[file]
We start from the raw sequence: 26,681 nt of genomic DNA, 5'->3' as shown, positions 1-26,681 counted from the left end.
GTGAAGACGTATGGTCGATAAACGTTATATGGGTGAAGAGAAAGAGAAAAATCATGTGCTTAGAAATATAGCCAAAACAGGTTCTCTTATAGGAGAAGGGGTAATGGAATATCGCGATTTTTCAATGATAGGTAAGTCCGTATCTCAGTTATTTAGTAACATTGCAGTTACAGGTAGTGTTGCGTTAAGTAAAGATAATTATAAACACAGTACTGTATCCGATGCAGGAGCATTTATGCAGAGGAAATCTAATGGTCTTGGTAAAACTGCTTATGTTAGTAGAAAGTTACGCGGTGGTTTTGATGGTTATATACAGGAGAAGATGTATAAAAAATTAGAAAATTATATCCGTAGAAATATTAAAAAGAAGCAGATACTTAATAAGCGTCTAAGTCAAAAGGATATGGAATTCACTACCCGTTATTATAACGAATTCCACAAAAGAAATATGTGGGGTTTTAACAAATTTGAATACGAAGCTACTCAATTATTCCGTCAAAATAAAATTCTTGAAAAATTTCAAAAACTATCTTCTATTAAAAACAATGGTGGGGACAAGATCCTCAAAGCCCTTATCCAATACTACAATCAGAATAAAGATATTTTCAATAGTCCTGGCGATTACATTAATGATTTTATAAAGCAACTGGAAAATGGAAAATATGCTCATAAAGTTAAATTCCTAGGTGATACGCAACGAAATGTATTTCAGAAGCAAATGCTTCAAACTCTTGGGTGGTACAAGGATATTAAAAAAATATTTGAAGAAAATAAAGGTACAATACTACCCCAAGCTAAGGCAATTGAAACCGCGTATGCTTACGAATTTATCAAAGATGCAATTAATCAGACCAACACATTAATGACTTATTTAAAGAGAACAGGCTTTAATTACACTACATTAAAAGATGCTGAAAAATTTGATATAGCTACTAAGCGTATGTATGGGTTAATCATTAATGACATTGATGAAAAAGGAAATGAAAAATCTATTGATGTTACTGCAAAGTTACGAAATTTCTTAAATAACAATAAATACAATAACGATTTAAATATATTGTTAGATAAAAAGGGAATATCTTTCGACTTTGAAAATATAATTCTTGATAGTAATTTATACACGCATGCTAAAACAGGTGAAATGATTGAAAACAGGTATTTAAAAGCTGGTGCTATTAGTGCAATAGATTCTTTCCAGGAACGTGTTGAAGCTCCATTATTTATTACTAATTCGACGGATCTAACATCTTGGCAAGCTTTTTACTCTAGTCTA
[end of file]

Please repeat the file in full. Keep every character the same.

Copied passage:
We start from the raw sequence: 26,681 nt of genomic DNA, 5'->3' as shown, positions 1-26,681 counted from the left end.
GTGAAGACGTATGGTCGATAAACGTTATATGGGTGAAGAGAAAGAGAAAAATCATGTGCTTAGAAATATAGCCAAAACAGGTTCTCTTATAGGAGAAGGGGTAATGGAATATCGCGATTTTTCAATGATAGGTAAGTCCGTATCTCAGTTATTTAGTAACATTGCAGTTACAGGTAGTGTTGCGTTAAGTAAAGATAATTATAAACACAGTACTGTATCCGATGCAGGAGCATTTATGCAGAGGAAATCTAATGGTCTTGGTAAAACTGCTTATGTTAGTAGAAAGTTACGCGGTGGTTTTGATGGTTATATACAGGAGAAGATGTATAAAAAATTAGAAAATTATATCCGTAGAAATATTAAAAAGAAGCAGATACTTAATAAGCGTCTAAGTCAAAAGGATATGGAATTCACTACCCGTTATTATAACGAATTCCACAAAAGAAATATGTGGGGTTTTAACAAATTTGAATACGAAGCTACTCAATTATTCCGTCAAAATAAAATTCTTGAAAAATTTCAAAAACTATCTTCTATTAAAAACAATGGTGGGGACAAGATCCTCAAAGCCCTTATCCAATACTACAATCAGAATAAAGATATTTTCAATAGTCCTGGCGATTACATTAATGATTTTATAAAGCAACTGGAAAATGGAAAATATGCTCATAAAGTTAAATTCCTAGGTGATACGCAACGAAATGTATTTCAGAAGCAAATGCTTCAAACTCTTGGGTGGTACAAGGATATTAAAAAAATATTTGAAGAAAATAAAGGTACAATACTACCCCAAGCTAAGGCAATTGAAACCGCGTATGCTTACGAATTTATCAAAGATGCAATTAATCAGACCAACACATTAATGACTTATTTAAAGAGAACAGGCTTTAATTACACTACATTAAAAGATGCTGAAAAATTTGATATAGCTACTAAGCGTATGTATGGGTTAATCATTAATGACATTGATGAAAAAGGAAATGAAAAATCTATTGATGTTACTGCAAAGTTACGAAATTTCTTAAATAACAATAAATACAATAACGATTTAAATATATTGTTAGATAAAAAGGGAATATCTTTCGACTTTGAAAATATAATTCTTGATAGTAATTTATACACGCATGCTAAAACAGGTGAAATGATTGAAAACAGGTATTTAAAAGCTGGTGCTATTAGTGCAATAGATTCTTTCCAGGAACGTGTTGAAGCTCCATTATTTATTACTAATTCGACGGATCTAACATCTTGGCAAGCTTTTTACTCTAGTCTA